Google Drawings

You Can Create Effective Infographics that people actually want to read

Hello Internet Neighbour!

It’s pretty well known that people judge articles by their cover image. I’d like to think otherwise, but that’s how it is. There are just so many articles out there that just having a great headline isn’t enough.

Have you ever thought of creating an infographic but not willing to shell out money for expensive software that you might not even know you’ll end up using? (not to mention the time you have to invest to learn to do something useful with it)

I’ve tried Fiverr for infographics, but even though they did a good job, I ended up having to wait for days and ended up editing the final infographic myself anyways, so it’s not like I saved any time.

In this post, you’ll learn how to do just the essentials to make your own infographics and title images real easily because you’re not starting from scratch.

So if you’re ready to reduce the time it takes you to edit images, get ready. Here we go.

Here’s how you do it.

I just learned about Google Drawings last week and I’d like to show you how to use it efficiently.

Here are some quick and dirty videos I’ve made:

How to add text to an image:

How to apply the ‘zoom in’ effect to a screenshot

The Infographic

Google Drawings

Post Mortem: Stuff I’ve learned after the fact…

After making the infographic, I’ve compiled a few learnings that might help you:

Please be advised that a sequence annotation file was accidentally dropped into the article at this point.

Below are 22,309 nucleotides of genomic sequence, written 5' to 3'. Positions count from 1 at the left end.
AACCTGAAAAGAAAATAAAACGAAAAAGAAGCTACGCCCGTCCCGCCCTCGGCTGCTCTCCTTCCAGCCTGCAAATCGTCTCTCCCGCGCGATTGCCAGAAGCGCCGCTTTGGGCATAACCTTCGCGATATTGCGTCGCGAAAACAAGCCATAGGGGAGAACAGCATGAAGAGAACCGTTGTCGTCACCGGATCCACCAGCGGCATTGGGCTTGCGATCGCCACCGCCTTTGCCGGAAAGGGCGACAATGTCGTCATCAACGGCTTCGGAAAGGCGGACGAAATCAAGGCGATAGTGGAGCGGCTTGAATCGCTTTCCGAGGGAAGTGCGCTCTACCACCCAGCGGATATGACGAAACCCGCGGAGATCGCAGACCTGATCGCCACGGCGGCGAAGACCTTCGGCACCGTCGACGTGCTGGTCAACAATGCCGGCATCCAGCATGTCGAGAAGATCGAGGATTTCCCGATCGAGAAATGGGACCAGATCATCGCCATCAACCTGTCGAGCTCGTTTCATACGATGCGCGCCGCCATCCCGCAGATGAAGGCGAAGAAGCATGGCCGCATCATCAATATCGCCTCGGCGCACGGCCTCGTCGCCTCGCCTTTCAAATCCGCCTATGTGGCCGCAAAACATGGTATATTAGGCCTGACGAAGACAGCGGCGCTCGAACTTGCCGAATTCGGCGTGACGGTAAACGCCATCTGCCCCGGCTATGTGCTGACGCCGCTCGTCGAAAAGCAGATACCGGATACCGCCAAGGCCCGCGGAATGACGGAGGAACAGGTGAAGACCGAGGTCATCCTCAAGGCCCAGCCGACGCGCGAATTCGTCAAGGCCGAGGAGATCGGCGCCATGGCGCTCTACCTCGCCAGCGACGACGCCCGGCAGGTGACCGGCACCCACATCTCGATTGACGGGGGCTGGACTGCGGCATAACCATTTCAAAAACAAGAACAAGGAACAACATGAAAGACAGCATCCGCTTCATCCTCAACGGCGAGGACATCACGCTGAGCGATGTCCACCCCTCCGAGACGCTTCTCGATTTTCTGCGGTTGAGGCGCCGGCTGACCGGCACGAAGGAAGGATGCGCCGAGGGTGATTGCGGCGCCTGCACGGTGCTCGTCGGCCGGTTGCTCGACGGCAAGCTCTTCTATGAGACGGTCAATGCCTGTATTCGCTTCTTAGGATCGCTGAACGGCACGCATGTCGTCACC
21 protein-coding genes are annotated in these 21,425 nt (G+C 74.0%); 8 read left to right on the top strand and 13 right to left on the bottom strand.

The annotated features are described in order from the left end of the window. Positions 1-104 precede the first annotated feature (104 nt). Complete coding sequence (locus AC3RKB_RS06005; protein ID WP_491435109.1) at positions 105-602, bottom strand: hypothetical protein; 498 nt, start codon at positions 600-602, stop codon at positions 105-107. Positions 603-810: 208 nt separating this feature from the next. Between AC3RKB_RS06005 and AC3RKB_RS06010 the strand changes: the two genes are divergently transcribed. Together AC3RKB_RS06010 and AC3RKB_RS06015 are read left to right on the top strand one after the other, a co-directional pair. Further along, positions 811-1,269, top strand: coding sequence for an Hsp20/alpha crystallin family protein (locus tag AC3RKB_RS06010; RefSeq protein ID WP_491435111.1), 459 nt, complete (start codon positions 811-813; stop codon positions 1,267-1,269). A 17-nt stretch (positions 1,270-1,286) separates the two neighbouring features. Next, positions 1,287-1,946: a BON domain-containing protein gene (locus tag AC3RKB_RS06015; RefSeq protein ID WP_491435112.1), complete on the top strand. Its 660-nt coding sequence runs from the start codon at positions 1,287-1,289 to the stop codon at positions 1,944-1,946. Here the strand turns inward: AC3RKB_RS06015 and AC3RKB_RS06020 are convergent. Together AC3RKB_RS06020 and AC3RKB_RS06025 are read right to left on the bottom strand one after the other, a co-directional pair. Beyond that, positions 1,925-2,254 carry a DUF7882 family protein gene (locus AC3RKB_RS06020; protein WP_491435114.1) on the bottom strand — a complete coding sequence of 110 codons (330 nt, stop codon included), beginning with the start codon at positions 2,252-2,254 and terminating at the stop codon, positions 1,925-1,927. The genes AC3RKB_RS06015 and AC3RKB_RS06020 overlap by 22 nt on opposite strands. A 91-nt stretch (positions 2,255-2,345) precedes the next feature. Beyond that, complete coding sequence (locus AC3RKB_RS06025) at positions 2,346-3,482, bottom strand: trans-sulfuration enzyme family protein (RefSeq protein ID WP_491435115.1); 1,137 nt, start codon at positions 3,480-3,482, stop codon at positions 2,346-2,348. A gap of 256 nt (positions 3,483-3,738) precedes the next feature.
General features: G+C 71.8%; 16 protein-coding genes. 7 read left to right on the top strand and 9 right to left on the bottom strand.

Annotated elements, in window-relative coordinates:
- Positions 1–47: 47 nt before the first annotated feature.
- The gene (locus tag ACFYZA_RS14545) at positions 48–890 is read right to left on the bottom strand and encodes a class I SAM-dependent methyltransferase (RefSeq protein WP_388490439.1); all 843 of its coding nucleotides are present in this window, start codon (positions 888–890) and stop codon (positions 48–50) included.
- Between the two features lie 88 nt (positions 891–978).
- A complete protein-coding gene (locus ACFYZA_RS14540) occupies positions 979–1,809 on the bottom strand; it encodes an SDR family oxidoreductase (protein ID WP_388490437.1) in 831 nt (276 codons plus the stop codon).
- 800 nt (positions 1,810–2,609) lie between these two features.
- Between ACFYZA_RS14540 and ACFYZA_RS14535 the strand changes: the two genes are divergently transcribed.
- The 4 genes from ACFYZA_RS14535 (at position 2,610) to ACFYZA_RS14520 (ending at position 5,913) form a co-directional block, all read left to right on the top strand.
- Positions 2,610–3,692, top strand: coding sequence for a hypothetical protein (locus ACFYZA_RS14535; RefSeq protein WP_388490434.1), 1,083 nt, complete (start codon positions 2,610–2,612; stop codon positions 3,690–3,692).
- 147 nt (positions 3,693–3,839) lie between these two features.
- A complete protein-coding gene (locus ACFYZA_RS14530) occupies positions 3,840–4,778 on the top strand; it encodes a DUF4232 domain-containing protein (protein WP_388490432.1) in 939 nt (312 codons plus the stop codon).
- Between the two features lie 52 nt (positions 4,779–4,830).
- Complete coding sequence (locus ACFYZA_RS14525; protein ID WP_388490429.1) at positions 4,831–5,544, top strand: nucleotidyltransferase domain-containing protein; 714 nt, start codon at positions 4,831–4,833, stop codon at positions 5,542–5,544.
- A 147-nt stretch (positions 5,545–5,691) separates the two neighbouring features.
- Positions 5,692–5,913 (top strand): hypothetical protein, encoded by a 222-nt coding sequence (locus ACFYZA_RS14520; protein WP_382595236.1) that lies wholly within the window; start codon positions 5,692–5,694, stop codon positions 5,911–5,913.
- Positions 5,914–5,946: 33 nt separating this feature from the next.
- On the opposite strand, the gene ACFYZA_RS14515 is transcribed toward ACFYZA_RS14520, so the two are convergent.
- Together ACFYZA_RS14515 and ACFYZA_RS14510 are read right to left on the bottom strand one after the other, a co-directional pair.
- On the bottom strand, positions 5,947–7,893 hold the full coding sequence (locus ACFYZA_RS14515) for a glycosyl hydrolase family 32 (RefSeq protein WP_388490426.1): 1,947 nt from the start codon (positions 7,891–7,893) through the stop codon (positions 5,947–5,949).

Resizing the canvas to make it longer will screw up the scaling, just start out with a very long image and shorten it if necessary. If you really need to extend the height, make a long rectangle and drag it to the bottom of your screen, then scroll down and use the resize handle on the canvas.

Google Drawings doesn’t export long images properly in png or jpg format, you must export as svg, then find a converter like

Use an actual placeholder image in your template sections (and apply the mask), then use replace image (rather than using a placeholder shape like I did)

If you have white text and use a different font, copy and paste your text into notepad.exe before copying it onto your infographic. This is so that you can paste as plain text. Otherwise, your text will get pasted as black even though you want the text to be white.

Can’t be bothered with this? Go to and pay someone to do this - try to ask if they can make an infographic for you in Google Drawings so you can edit the text later. You’ll have to send them the text (for the infographic content) beforehand.

Hi, I'm Ambrose!
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